A Way Out – Best Co-Op Game In A While – Meta-Review

A Way Out

Release date: March 23, 2018

Mode(s): Multiplayer

Developer: Hazelight Studios

Director: Josef Fares

Publisher: Electronic Arts

Engine: Unreal Engine

Platforms: PlayStation 4, Xbox One, Microsoft Windows

AButtonGames Take

If you are looking for an awesome game to play through with a buddy then A Way Out is the way to go. It’s short and sweet and looks like a ton of fun (especially if you’ve ever seen prison break). You get lots of choices, options, and dynamic gameplay with alternate endings! Of course it’s not without some short comings but no game is perfect right? Well take a look at some reviews below and find out a bit more!

Game Description

“Get ready for an action-packed co-op experience unlike anything you’ve ever played with A Way Out, from the creator of Brothers – A Tale of Two Sons.

A Way Out is designed to be played with two players from start to finish. You can team up with a friend on your couch and play, or you can invite any of your friends online regardless of whether or not they’ve purchased the game.” — ea.com

Metacritic – Rating: 78/100

PCGamer – By: Chris Shilling – Rating: 64/100

“Five years ago, Brothers: A Tale of Two Sons seemed to have established Lebanese filmmaker Josef Fares as a bold new voice in games, expertly interweaving story and systems to memorable and moving effect. As such, A Way Out, Fares’ new game, is something of a comedown. Essentially a boneheaded B-movie you play with a friend, it’s not a very good game by most standards, yet between its goofy charm and a handful of creative flourishes, it’s a hard one to dislike.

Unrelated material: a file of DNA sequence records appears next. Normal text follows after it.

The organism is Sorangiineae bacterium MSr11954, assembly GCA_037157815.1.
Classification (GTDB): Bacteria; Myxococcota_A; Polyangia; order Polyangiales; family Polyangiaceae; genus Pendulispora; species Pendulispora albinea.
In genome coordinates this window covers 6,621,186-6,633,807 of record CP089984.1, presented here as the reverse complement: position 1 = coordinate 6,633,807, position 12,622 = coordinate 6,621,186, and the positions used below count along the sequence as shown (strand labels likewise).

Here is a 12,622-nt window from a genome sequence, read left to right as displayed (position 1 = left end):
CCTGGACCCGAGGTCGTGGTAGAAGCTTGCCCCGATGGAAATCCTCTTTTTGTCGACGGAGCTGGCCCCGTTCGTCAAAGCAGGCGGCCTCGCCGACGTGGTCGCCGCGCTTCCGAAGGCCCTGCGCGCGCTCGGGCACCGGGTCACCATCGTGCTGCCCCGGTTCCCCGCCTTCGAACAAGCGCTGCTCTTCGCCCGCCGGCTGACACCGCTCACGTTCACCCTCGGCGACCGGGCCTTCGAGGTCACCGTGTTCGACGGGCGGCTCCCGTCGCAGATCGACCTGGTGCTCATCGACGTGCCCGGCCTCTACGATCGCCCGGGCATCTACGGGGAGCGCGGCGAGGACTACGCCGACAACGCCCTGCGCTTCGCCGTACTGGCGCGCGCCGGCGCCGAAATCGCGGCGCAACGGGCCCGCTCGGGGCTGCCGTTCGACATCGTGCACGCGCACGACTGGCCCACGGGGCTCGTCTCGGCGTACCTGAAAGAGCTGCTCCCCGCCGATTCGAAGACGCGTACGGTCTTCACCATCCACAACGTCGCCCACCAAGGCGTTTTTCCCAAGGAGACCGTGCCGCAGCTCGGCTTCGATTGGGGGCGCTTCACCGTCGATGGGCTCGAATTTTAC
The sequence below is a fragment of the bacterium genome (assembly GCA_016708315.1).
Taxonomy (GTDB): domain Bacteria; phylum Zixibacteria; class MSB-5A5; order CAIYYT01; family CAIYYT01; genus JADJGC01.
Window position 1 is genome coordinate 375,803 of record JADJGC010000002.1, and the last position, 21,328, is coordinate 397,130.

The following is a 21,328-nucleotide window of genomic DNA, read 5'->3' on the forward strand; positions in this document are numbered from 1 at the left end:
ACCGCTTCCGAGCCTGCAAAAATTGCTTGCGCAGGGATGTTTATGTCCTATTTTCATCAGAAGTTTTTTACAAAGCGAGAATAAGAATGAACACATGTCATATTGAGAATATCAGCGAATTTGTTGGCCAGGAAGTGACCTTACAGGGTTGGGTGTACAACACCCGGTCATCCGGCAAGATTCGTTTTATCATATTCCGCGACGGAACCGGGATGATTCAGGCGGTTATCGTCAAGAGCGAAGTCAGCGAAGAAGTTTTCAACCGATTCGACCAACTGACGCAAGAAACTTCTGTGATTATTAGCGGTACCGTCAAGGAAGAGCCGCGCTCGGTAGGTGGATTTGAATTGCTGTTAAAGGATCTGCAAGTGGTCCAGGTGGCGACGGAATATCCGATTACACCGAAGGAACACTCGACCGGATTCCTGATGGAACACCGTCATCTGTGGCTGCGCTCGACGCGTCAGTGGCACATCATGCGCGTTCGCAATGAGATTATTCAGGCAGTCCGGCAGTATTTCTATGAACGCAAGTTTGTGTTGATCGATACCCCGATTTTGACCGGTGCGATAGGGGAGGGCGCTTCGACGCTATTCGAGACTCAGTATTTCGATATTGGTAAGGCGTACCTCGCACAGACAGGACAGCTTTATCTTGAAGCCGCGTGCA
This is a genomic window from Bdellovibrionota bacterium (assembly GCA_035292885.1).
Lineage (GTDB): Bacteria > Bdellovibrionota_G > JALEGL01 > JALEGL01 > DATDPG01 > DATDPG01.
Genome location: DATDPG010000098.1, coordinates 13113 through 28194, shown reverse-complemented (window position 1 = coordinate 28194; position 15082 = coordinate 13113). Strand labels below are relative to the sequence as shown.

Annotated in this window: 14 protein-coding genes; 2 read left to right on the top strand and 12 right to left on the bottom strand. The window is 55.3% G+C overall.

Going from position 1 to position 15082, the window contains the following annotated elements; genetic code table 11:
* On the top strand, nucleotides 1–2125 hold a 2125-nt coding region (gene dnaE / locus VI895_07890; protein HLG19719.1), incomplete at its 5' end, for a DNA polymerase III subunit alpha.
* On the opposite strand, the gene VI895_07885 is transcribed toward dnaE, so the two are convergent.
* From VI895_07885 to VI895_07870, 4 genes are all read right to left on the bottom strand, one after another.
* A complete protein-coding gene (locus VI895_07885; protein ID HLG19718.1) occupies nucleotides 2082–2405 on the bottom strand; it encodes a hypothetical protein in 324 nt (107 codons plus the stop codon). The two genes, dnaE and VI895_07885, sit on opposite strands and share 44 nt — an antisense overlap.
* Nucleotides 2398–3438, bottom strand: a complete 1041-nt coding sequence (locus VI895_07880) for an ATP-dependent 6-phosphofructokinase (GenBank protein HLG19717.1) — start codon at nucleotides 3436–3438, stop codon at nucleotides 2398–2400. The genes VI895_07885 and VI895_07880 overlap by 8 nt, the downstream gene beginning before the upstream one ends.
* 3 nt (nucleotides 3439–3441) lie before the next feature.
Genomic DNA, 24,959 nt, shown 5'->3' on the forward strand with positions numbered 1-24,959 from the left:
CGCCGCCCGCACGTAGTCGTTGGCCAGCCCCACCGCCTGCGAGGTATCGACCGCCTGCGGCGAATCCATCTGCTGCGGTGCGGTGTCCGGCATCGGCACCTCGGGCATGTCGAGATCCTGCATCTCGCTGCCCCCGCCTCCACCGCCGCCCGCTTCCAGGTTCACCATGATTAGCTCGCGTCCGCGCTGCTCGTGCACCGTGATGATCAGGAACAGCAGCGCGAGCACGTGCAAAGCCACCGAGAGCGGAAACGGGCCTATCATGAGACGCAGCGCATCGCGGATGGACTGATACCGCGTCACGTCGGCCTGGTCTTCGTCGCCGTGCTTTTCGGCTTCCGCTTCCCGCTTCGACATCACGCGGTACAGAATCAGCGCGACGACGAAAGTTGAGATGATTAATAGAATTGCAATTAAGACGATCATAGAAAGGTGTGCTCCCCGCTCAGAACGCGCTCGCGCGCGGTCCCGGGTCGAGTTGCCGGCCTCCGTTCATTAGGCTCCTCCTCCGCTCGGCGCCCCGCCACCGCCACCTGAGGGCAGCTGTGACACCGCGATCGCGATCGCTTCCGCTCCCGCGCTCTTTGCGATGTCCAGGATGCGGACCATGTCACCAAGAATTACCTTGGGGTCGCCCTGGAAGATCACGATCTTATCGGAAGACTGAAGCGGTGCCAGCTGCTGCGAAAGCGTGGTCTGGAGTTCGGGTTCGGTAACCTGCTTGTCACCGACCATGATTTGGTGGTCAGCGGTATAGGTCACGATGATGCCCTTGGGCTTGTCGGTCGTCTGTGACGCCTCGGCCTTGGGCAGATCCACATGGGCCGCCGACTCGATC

This isn’t a game that can be played alone, and while you can go through the whole thing with an online pal, A Way Out is definitely best experienced over two or three evenings with someone sitting next to you. We’re introduced to Vincent—who’s about to start a 14-year sentence for embezzlement and fraud—and Leo, six months into an eight-year stretch for armed robbery. Placed in adjacent cells, the two form an uneasy alliance over a couple of skirmishes in the yard and the prison canteen, before they discover a shared objective that convinces them to join forces and make their escape. “

Kotaku – By: Heather Alexandra – No Rating

“It helps that A Way Out is just as invested in its characters as its mechanics. It would have been easy for the game to maintain a momentum that didn’t allow for much personal development but a lot of time is spent giving Leo and Vincent a chance to feel like real people. The dialogue is sometimes stiff and the voice acting doesn’t always hold up, but a range of action-packed events and quieter moments give the lead characters depth. We learn that Leo is afraid of heights. We see him visit his family, fix a motorcycle and build a treehouse. Even while on the run, Vincent finds time to sneak into a hospital after the birth of his daughter. These moments don’t last long and trouble usually follows on their heels, but the extra care spent on the protagonists means that each new scene is a delight to play. A Way Out struggles with the rest of its cast but Vincent and Leo shine through.